6. It is next contended that the impugned provisions are in contravention of Article 14 of the Constitution and, therefore void. The argument is that while a litigant who has a cause in a civil court has a right to be represented by counsel, party to a proceeding before a tribunal is denied a similar right and that that is discrimination obnoxious to Article 14. The answer to this contention is that Article 14 does not forbid classification and provided it rests on some difference relevant to the subject, it cannot be assailed as repugnant to it. This is so well settled that there is no need to refer to the authorities on the subject. The question to be decided is whether any ground exists for treating appearance before tribunals differently from appearance before courts. There can be little difficulty in answering this question. The courts, as we have then, are governed by certain rules in the matter of procedure, reception of evidence and so forth which have their roots in institutions which owe their existence to statutes and the principles by which they are governed are not identical with those which courts observe. The matters which they have got to decide may be purely administrative in which case, it is conceded, there is no question of appearance by lawyers. Even when the dispute is of a character which involved the exercise of judicial functions, the tribunals, would be more in the position of arbitral bodies, not bound by strict rules of procedure or of evidence. With reference to such tribunal, the legislature which establishes them has also felt itself free to lay down the procedure which they should follow in the hearing of the disputes and it may generally be stated that subject to rules of natural justice they enjoy in the matter of procedure and trial a freedom which the courts do not possess. Thus, there are essential differences between courts and tribunals and the enactment of special rules with reference to tribunal is, therefore, not open to attack as discriminatory under Article 14.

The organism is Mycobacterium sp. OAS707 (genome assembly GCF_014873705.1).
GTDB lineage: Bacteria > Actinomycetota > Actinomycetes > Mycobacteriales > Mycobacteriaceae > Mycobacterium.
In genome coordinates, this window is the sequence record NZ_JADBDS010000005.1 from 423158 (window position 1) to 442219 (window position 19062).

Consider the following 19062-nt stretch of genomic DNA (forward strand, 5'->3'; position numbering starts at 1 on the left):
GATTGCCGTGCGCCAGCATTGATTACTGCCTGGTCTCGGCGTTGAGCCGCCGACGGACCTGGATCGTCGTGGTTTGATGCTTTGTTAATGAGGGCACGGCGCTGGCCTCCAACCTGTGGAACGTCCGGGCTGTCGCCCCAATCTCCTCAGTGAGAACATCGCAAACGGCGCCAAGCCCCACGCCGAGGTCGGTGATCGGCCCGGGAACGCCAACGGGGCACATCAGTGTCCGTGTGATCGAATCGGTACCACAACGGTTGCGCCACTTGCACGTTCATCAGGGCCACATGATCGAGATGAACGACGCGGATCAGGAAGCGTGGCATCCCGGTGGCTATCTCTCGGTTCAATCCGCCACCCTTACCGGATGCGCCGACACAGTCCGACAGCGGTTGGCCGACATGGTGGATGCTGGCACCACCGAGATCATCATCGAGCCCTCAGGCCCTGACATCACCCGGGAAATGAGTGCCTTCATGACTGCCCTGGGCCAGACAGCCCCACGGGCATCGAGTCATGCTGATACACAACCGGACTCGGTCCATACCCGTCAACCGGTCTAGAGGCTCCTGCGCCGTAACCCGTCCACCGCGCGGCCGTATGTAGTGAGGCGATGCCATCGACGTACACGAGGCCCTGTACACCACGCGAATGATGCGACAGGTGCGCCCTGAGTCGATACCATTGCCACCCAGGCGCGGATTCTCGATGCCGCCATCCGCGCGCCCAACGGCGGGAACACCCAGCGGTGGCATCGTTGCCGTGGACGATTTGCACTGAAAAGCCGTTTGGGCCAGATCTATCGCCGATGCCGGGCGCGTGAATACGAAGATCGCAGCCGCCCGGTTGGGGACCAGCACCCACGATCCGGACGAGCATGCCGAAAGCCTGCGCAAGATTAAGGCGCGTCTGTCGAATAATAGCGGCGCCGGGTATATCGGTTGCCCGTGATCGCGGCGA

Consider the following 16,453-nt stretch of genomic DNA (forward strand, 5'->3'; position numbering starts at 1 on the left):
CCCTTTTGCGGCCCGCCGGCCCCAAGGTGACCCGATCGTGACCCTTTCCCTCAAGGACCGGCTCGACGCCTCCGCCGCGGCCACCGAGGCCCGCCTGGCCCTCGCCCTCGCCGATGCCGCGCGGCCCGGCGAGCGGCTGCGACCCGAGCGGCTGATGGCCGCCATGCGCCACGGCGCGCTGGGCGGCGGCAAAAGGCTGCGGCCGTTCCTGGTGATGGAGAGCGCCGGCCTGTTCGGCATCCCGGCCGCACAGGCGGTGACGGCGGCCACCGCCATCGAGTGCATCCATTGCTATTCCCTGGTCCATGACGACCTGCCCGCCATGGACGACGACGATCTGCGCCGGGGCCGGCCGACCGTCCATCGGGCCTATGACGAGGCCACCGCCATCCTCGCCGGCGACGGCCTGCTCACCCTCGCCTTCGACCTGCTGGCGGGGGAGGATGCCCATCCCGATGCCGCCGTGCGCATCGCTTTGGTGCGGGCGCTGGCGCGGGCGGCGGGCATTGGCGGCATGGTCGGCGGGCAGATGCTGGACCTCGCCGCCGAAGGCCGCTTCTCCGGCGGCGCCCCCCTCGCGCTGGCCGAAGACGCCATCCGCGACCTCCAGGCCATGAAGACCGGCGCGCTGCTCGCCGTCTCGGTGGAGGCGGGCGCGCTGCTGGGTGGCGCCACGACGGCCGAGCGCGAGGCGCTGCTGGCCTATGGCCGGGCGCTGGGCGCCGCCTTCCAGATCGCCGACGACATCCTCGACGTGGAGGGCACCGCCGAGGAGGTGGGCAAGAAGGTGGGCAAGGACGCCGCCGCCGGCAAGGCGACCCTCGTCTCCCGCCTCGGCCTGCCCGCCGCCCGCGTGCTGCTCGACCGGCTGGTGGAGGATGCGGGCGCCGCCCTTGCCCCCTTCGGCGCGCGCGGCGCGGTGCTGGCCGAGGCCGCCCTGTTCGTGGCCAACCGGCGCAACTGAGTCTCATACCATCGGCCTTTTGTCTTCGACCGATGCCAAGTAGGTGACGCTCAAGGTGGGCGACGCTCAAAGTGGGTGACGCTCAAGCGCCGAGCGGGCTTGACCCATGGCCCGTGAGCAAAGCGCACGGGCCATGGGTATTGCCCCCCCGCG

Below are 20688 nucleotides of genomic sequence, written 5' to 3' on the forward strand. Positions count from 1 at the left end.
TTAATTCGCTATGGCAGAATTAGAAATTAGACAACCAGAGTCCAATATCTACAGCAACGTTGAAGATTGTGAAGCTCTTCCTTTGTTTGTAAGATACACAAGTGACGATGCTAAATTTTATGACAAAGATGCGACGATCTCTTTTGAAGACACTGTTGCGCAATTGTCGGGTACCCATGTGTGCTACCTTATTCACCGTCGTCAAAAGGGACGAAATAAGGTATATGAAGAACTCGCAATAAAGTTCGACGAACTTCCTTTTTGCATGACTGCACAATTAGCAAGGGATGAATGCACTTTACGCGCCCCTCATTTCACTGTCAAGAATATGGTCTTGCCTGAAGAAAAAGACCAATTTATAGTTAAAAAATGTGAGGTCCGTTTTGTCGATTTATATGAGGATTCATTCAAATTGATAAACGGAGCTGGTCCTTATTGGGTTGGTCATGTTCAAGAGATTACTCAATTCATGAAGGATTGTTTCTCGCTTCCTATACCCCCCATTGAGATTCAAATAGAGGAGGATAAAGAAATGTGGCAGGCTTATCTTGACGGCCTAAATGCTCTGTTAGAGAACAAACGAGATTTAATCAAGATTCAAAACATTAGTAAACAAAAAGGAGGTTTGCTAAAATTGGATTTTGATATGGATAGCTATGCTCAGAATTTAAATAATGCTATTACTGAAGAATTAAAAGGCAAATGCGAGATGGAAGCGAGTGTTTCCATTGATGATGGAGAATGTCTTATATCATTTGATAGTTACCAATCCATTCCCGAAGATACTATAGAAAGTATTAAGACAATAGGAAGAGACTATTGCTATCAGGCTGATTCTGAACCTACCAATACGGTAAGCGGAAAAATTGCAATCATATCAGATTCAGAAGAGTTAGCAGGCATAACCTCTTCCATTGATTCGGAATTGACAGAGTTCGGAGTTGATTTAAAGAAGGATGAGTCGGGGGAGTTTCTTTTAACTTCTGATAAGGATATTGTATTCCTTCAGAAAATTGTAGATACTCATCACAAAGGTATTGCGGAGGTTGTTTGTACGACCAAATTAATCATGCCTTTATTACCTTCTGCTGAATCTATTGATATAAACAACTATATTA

7. Mr. D. Narasa Raju raised a further objection to the validity of Section 36(4) of the Industrial Disputes Act which deserves special consideration. He contended that the right of a litigant to engage counsel is under that section made to depend on the consent of his opponent and that such a provision is unreasonable as it puts it in the power of one party to prevent its opponent from engaging counsel. The reason for this some what unusual provision is stated to be that while the employers would be in a position to engage eminent counsel, the labourers might not be and that would make the contest unequal. The following passage from Pollard's Administrative Tribunals At Work at page 32 was relied on as supporting this standpoint: